The coastal zone is a high-stakes area for the coming years, particularly given the consequences of climate change (sea-level rise, more intense storms, even more frequent). In fact, coastal areas, particularly the coastline, are highly progressive areas with eroding areas sometimes several meters per year for soft shores. They are expected to suffer increased sea assaults during storms, increasing the intensity of erosion and causing submersions for low-lying areas that are damaging to local populations and the local economy.
The long-term observation of the evolution of this area is therefore a major challenge in which the Ocean Domains Laboratory in close collaboration with the Geomer laboratory is fully involved via the SOERE Observation and Experimentation Systems, in the long term. , for Environmental Research “Dimensioning” labeled since 2010 by Allenvi.
SOERE “Coastline” is an observation network, multi-site and integrated, on the three coastal facades metropolitan. It is managed by the universities of Brest, Caen and Montpellier, in collaboration with regional academic and public partners (General Councils, regional, Dreal, DDTM, …).
The objective is to perpetuate the long-term time series, to harmonize the observation strategies between the laboratories, to implement modern means of measurement for an observation integrated at the same time of the evolution of the object ” coastline “and basic dynamic forcing parameters. Coastal topography data, transformed into Digital Terrain Models (DTMs), provides basic information for the development of numerical or even physical modeling to initiate prospective research oriented towards the future of coastal systems.
The measurements made are mainly topographic, bathymetric and sea level measurements made with the laboratory’s means:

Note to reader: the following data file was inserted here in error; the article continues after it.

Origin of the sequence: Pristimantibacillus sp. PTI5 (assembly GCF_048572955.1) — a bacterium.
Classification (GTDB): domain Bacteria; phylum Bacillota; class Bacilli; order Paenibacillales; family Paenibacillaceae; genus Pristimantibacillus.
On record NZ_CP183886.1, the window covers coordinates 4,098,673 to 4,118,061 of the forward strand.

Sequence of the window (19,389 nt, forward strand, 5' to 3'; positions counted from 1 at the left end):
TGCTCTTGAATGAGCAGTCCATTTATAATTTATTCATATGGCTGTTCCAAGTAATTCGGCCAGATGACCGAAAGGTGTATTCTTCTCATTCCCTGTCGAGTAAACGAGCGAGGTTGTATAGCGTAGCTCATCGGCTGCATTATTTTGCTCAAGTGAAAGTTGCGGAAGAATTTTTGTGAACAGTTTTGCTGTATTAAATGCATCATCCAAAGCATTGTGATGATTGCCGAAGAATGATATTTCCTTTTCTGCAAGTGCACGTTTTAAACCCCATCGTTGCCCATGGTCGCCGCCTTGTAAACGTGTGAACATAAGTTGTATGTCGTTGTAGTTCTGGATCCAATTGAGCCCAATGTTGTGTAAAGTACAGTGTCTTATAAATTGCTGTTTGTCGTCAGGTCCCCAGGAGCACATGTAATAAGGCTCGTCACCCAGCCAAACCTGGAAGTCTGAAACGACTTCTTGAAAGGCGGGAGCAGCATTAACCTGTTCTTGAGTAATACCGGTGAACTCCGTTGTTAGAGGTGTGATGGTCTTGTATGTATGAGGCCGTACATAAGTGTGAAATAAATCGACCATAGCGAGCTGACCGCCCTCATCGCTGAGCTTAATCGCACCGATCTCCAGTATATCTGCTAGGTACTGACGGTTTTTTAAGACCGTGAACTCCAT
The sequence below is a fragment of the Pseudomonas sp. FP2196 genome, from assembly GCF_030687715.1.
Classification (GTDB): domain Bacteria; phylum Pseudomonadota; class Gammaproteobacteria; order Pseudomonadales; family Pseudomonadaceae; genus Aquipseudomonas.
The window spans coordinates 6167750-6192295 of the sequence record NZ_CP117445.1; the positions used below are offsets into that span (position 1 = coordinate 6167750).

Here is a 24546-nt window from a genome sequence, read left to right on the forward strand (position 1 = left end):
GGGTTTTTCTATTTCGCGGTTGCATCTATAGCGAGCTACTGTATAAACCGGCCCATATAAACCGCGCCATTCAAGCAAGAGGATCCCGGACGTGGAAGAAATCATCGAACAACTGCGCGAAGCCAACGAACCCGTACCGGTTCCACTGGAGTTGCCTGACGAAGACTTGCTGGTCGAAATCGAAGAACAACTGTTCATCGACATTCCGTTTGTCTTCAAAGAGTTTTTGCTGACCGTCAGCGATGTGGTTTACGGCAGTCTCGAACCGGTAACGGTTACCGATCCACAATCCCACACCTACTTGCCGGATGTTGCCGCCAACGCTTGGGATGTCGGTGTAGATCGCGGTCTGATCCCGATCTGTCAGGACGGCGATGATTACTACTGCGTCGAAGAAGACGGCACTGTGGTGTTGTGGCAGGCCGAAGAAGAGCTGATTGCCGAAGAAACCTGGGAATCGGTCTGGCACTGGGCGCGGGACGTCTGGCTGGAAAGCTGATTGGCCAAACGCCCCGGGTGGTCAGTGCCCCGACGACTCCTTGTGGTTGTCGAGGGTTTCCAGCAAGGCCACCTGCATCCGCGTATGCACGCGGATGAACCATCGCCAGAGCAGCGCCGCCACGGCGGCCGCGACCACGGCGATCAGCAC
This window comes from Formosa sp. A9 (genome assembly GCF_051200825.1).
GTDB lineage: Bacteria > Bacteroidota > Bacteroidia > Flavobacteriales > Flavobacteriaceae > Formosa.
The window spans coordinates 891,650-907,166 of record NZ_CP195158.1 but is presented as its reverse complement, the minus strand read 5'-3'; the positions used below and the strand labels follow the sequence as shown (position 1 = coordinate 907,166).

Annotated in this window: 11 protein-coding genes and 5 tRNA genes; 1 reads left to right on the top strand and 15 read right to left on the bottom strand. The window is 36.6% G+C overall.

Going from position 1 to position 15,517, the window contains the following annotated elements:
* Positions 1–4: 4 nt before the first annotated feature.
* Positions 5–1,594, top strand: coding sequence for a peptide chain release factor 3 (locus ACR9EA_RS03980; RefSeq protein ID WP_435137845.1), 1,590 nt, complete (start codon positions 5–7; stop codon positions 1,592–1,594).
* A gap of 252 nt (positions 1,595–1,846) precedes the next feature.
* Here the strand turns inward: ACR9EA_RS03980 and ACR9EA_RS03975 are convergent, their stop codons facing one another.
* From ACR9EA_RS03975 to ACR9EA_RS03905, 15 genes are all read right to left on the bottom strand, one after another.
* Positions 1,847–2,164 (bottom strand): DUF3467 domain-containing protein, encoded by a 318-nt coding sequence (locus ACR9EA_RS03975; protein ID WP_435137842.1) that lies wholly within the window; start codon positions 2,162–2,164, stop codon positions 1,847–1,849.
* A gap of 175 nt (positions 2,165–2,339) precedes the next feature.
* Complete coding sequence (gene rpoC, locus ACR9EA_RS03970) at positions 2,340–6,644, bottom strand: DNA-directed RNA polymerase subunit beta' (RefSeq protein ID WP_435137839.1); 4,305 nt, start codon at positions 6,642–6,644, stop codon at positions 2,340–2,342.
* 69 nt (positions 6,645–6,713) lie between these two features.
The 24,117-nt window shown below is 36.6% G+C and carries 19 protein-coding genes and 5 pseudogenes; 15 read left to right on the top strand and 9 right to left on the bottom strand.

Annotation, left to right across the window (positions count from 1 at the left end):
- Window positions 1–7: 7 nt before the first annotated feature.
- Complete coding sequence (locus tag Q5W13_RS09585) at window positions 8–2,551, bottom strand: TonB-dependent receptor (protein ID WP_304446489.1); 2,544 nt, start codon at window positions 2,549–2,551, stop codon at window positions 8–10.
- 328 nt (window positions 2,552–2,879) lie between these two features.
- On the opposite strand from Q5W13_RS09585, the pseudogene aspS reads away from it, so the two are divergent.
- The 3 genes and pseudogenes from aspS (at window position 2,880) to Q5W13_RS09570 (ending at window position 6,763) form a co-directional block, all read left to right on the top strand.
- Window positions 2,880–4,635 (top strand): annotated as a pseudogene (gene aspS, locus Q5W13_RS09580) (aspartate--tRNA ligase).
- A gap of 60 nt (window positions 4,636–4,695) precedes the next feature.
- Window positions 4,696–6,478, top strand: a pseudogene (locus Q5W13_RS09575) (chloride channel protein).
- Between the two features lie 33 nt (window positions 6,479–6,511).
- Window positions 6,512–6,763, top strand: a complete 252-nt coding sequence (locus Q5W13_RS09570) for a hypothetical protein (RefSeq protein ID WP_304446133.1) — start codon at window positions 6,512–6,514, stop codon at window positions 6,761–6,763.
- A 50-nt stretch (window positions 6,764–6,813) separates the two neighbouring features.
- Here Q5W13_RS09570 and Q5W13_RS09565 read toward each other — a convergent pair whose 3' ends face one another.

- Multi-beam sounders (SMF)
- Terrestrial Laser Scanner (TLS or Lidar)
- Surveying equipment (differential GPS)
- Onboard instruments and DRELIO imager drone
Observatory of Erosion in the West Indies (ObsErA)
The Oceanic Domains laboratory is also involved in the Observatory of Erosion in the West Indies (ObsErA) which is an observation service of the INSU-CNRS and the Institute of Physics of the Globe of Paris devoted to the study of alteration and erosion in the West Indies.
Member of the Research River Basin Network and the Critical Zone Observatory Network, it involves teams from the Institute of Physics of the Globe of Paris, the Volcanological and Seismological Observatory of Guadeloupe, the University Antilles-Guiana, the laboratory Oceanic domains (UBO) and the Earth Sciences Laboratory of Claude Bernard University (Lyon I).
The objective of ObsErA is to allow the creation of a database of water flows (precipitation and river flow), sediment flows and organic matter (in particular carbon) in rivers and on rivers. and the chemical composition of rivers and soils in the particular context of the island of Basse-Terre in Guadeloupe, marked by a tropical climate and active volcanism. This database will enable the scientific community to study and quantify modes of chemical and physical erosion, as well as their impact on the environment (soil composition, river chemistry, carbon flux, etc.). To date, ObsErA follows the evolution of 3 watersheds located within the Guadeloupe National Park: Capesterre, Bras-David and Vieux-Habitants.
Link to the ObsErA website